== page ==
We read the news so you don't need to and have your head explode.
There are reports that Martha Coakley will run for governor of Massachusetts. The big question though is whether this time she will actually campaign.
Ms. Coakley, you may recall, is the Democratic candidate who was far out ahead of Republican Scott Brown in her race for the U.S. Senate when she pretty much disappeared from the campaign trail, apparently taking her victory for granted. That's what made Scott Brown the U.S. Senator from Massachusetts.
Former Treasury Secretary Larry Summers officially withdrew his name from consideration to be chair of the Federal Reserve Board. Therefore, regardless of what the calendar says, it's not September 21, but now Summers over.
Much as the president has defended Summers when his name seemed to be the leading candidate, Summers said that were he to be nominated, the process would turn acrimonious and be bad for the Fed. I don't know all that much about the high end of such money issues, but my perception is that not only his nomination but Summers himself would have been bad for the Fed.
Best article title of the year. By Joan Walsh in Salon: "Why Larry Summers Was Not Too Big to Fail."
Miss New York won the Miss America contest on Sunday. I think. I wasn't even aware that the Miss America contest was on tonight, until I happened to be flipped through the channels. And no, there is no truth to the rumor that when I came upon it I said, "There she is..."
Side Note: Year's ago, I was invited to a friend's parents' house for dinner to break the Yom Kippur fast. After dinner, to make the meeting more lively, several people entertained a bit. One was Grace Kahn, whose husband Gus, had written (among many legendary songs) the classic "Makin' Whoopie." At the age of 85, when she sang the song, it was the most slyly sensuous version of the song I'd ever heard. And also performing was a fellow named Bernie Wayne, who sat at the piano and sang his best known song -- "There She Is, Miss America."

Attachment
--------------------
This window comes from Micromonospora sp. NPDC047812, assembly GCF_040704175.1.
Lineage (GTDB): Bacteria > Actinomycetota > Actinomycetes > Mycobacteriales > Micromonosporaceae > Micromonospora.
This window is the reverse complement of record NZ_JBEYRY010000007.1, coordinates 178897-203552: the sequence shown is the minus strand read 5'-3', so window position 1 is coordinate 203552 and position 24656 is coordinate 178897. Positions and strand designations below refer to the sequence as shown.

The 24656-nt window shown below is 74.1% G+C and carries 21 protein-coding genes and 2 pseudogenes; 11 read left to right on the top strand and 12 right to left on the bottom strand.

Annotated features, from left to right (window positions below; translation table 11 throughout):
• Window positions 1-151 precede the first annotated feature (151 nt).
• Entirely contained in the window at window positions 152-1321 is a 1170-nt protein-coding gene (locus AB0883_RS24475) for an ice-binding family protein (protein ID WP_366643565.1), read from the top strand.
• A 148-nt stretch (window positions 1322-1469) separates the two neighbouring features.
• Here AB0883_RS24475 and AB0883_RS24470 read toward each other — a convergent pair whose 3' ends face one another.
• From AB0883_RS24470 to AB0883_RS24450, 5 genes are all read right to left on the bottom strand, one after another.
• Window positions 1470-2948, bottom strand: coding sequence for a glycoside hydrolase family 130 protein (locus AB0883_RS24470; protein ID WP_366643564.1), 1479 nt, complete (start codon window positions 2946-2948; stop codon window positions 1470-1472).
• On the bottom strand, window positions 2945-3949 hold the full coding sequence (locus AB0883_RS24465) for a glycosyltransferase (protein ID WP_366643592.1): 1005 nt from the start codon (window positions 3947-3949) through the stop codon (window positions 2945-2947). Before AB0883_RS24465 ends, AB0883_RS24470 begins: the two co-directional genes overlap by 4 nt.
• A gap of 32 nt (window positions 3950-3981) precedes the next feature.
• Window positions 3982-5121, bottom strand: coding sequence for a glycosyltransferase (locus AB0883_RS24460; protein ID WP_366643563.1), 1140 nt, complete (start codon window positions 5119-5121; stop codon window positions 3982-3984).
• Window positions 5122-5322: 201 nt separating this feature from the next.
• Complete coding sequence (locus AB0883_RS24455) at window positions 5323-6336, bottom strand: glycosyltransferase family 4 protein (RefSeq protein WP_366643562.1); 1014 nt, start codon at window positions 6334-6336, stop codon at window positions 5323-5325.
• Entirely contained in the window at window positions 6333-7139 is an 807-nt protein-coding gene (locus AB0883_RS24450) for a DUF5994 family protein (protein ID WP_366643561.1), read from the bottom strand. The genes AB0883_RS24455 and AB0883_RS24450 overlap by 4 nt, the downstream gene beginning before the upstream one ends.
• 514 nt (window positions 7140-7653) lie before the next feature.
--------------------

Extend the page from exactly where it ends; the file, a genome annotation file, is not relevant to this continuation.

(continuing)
Last night, Bob Newhart won his first-ever Emmy, for a guest-star role on The Big Bang Theory. It was his sixth nomination (one was for writing). But that's not the remarkable thing. The remarkable thing is that of his six Emmy nominations -- none were for The Bob Newhart Show.
The rains have not abated in Colorado, and over 1,200 people are now missing, with several thousand people having been rescued by the U.S. Army and National Guard. To put a sense of perspective on the amount of rain that has been falling, the previous record for the wettest day ever in the city of Boulder was 4.8 inches of rain. Usually when records are broken, it's incremental. On September 12, however, the city got almost double that, with 9.08 inches. But further, the average rainfall in Boulder for September is 1.63 inches. This year, though, the city has had nearly nine times that (!) -- 14.62 inches. However, that's not for the whole month of September, that's only for just four days!!
At some point, climate deniers will get their heads out of certain dry, protected orifices and quit laughing about "global warming" and realize that the phrase is "climate change" and that the climate is changing.
By the way, a massive typhoon is about to hit Japan and 260,000 people have been evacuated. But that doesn't count because they're not Americans. Though if they were Americans, it probably wouldn't count for climate change deniers either. Because science isn't real.
Robert J. Elisberg is a political commentator, screenwriter, novelist, tech writer and also some other things that I just tend to keep forgetting.
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